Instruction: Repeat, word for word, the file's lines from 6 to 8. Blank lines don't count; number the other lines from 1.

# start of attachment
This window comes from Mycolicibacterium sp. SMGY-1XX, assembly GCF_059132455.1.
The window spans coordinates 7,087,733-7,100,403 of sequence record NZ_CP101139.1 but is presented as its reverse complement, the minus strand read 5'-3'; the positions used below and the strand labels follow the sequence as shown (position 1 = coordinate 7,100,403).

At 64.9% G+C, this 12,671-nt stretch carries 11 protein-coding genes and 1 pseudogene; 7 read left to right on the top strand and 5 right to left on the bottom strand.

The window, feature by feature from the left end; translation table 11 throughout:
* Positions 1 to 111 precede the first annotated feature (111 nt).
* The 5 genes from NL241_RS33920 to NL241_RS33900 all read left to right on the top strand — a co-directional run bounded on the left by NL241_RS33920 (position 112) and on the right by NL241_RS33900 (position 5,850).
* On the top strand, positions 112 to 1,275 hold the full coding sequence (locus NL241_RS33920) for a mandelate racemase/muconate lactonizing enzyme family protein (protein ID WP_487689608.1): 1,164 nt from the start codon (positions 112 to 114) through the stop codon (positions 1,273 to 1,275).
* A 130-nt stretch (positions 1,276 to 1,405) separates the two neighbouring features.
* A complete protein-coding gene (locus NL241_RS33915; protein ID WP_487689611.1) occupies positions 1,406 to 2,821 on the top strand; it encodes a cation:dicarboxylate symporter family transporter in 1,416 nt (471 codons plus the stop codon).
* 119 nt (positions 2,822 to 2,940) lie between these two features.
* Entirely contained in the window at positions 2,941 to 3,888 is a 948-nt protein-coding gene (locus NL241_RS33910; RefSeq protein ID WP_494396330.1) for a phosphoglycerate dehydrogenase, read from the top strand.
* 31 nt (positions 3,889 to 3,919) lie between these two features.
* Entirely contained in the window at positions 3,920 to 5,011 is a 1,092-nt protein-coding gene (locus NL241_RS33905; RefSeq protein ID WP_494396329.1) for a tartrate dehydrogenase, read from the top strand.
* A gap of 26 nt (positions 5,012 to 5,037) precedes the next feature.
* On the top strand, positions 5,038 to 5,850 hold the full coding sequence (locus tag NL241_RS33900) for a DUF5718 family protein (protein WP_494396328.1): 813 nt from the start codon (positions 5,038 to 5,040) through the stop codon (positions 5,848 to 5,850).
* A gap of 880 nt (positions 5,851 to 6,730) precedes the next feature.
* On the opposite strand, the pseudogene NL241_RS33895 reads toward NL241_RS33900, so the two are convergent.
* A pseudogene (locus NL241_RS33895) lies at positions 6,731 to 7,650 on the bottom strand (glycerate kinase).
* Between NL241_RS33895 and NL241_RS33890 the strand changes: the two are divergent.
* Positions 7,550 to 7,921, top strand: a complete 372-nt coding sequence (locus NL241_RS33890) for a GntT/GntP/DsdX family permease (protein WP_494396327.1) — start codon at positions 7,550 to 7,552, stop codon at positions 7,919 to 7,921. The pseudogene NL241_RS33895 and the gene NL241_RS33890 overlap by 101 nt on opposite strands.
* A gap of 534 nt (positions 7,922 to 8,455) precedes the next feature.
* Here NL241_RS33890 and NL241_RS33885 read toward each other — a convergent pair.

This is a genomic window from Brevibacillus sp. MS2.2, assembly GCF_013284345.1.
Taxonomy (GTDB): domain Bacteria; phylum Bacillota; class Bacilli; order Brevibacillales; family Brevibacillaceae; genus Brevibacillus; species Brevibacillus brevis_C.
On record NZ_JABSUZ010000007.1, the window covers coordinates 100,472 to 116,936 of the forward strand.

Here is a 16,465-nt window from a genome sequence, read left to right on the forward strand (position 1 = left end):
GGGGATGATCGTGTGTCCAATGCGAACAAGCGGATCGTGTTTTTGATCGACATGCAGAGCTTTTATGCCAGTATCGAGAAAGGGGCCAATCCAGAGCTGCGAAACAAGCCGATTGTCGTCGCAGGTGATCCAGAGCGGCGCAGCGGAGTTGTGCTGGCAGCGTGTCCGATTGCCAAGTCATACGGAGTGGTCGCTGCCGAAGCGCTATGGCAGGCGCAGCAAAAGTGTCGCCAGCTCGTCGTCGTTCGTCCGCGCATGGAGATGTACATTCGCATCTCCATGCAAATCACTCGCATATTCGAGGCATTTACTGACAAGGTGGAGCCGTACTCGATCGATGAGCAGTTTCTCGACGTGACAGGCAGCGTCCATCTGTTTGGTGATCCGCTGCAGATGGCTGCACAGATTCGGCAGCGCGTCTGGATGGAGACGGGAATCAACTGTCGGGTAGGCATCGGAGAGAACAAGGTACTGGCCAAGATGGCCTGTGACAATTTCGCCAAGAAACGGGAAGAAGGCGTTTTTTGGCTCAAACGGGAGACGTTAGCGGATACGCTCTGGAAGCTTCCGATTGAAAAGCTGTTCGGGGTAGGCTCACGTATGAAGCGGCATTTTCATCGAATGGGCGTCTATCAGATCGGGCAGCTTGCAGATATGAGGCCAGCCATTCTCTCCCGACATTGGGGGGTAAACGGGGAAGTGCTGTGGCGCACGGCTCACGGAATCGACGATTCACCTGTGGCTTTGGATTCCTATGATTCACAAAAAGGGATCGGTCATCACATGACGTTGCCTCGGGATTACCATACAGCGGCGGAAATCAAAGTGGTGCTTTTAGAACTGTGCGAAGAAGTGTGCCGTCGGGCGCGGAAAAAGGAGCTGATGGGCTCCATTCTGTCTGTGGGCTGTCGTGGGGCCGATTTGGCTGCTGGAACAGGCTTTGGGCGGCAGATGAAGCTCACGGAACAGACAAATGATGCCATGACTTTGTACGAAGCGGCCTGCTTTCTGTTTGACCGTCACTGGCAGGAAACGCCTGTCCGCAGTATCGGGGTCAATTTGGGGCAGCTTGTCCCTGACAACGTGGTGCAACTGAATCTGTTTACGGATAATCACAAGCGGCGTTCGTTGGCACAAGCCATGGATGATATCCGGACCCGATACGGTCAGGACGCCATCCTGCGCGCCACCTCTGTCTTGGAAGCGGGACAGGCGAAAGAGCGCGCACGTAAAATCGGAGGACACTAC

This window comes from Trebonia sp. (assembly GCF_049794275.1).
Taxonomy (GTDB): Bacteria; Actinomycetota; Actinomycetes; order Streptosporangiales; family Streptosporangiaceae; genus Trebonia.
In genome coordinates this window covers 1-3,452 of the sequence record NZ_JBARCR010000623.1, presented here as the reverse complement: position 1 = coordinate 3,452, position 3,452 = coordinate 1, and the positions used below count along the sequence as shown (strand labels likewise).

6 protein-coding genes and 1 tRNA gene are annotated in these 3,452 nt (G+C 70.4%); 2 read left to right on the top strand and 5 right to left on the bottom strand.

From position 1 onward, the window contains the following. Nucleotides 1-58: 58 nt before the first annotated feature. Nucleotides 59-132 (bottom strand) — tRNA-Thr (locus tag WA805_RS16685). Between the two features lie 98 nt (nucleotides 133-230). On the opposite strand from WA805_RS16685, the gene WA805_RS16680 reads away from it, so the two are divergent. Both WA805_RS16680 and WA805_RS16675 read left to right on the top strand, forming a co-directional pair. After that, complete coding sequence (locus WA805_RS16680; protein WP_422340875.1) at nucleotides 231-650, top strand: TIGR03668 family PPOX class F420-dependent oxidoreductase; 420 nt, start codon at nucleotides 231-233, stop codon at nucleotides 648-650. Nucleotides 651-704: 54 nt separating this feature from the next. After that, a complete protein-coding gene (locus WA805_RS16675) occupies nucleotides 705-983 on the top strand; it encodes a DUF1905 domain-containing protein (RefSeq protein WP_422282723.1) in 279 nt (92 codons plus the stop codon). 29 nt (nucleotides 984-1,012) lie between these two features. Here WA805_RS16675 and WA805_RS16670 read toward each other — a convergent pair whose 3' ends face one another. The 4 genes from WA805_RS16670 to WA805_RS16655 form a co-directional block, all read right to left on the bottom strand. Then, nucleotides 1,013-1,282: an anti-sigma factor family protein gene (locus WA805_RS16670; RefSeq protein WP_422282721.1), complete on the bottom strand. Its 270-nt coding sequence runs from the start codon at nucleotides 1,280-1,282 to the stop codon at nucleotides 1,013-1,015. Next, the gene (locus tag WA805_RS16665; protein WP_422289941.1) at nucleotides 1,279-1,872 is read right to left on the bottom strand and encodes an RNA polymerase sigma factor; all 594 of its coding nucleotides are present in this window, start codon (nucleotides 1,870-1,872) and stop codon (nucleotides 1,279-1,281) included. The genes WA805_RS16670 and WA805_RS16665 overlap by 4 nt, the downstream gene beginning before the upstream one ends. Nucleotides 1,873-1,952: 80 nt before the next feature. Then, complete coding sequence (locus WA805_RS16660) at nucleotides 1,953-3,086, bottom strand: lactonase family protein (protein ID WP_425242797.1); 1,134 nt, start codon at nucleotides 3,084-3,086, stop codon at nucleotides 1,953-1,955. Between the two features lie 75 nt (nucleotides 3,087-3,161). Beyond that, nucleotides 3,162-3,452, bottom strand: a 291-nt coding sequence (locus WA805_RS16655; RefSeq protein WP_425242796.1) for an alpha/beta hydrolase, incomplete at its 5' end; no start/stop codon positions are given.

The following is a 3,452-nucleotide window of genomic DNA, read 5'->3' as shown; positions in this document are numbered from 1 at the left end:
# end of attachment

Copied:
* The 5 genes from NL241_RS33920 to NL241_RS33900 all read left to right on the top strand — a co-directional run bounded on the left by NL241_RS33920 (position 112) and on the right by NL241_RS33900 (position 5,850).
* On the top strand, positions 112 to 1,275 hold the full coding sequence (locus NL241_RS33920) for a mandelate racemase/muconate lactonizing enzyme family protein (protein ID WP_487689608.1): 1,164 nt from the start codon (positions 112 to 114) through the stop codon (positions 1,273 to 1,275).
* A 130-nt stretch (positions 1,276 to 1,405) separates the two neighbouring features.